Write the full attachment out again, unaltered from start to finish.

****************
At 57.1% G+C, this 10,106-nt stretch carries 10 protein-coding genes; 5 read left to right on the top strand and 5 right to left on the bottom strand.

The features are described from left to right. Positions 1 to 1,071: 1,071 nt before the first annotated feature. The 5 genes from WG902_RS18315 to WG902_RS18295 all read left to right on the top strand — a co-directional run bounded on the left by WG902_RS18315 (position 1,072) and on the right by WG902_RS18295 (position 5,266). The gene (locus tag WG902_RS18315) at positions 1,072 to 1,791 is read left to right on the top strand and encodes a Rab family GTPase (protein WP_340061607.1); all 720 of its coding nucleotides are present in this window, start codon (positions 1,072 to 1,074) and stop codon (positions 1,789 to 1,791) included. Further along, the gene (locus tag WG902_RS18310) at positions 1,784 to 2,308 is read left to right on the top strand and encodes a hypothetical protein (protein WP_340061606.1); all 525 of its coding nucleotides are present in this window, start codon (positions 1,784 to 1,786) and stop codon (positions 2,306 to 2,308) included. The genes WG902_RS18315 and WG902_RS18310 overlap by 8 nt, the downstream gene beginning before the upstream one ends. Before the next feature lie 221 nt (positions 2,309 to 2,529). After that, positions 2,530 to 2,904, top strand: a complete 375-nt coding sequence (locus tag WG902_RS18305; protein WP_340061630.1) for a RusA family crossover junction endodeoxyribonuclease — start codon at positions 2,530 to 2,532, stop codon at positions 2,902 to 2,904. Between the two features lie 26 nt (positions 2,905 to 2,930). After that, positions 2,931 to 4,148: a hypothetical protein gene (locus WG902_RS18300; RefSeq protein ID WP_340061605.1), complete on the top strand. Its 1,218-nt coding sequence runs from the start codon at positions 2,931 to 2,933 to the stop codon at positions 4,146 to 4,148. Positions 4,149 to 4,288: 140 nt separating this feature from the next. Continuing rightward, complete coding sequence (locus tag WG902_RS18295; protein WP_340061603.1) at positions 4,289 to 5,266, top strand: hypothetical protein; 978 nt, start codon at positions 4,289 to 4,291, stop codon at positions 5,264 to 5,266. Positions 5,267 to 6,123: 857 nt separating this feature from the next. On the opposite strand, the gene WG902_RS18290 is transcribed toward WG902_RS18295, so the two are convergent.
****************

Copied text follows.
At 57.1% G+C, this 10,106-nt stretch carries 10 protein-coding genes; 5 read left to right on the top strand and 5 right to left on the bottom strand.

The features are described from left to right. Positions 1 to 1,071: 1,071 nt before the first annotated feature. The 5 genes from WG902_RS18315 to WG902_RS18295 all read left to right on the top strand — a co-directional run bounded on the left by WG902_RS18315 (position 1,072) and on the right by WG902_RS18295 (position 5,266). The gene (locus tag WG902_RS18315) at positions 1,072 to 1,791 is read left to right on the top strand and encodes a Rab family GTPase (protein WP_340061607.1); all 720 of its coding nucleotides are present in this window, start codon (positions 1,072 to 1,074) and stop codon (positions 1,789 to 1,791) included. Further along, the gene (locus tag WG902_RS18310) at positions 1,784 to 2,308 is read left to right on the top strand and encodes a hypothetical protein (protein WP_340061606.1); all 525 of its coding nucleotides are present in this window, start codon (positions 1,784 to 1,786) and stop codon (positions 2,306 to 2,308) included. The genes WG902_RS18315 and WG902_RS18310 overlap by 8 nt, the downstream gene beginning before the upstream one ends. Before the next feature lie 221 nt (positions 2,309 to 2,529). After that, positions 2,530 to 2,904, top strand: a complete 375-nt coding sequence (locus tag WG902_RS18305; protein WP_340061630.1) for a RusA family crossover junction endodeoxyribonuclease — start codon at positions 2,530 to 2,532, stop codon at positions 2,902 to 2,904. Between the two features lie 26 nt (positions 2,905 to 2,930). After that, positions 2,931 to 4,148: a hypothetical protein gene (locus WG902_RS18300; RefSeq protein ID WP_340061605.1), complete on the top strand. Its 1,218-nt coding sequence runs from the start codon at positions 2,931 to 2,933 to the stop codon at positions 4,146 to 4,148. Positions 4,149 to 4,288: 140 nt separating this feature from the next. Continuing rightward, complete coding sequence (locus tag WG902_RS18295; protein WP_340061603.1) at positions 4,289 to 5,266, top strand: hypothetical protein; 978 nt, start codon at positions 4,289 to 4,291, stop codon at positions 5,264 to 5,266. Positions 5,267 to 6,123: 857 nt separating this feature from the next. On the opposite strand, the gene WG902_RS18290 is transcribed toward WG902_RS18295, so the two are convergent.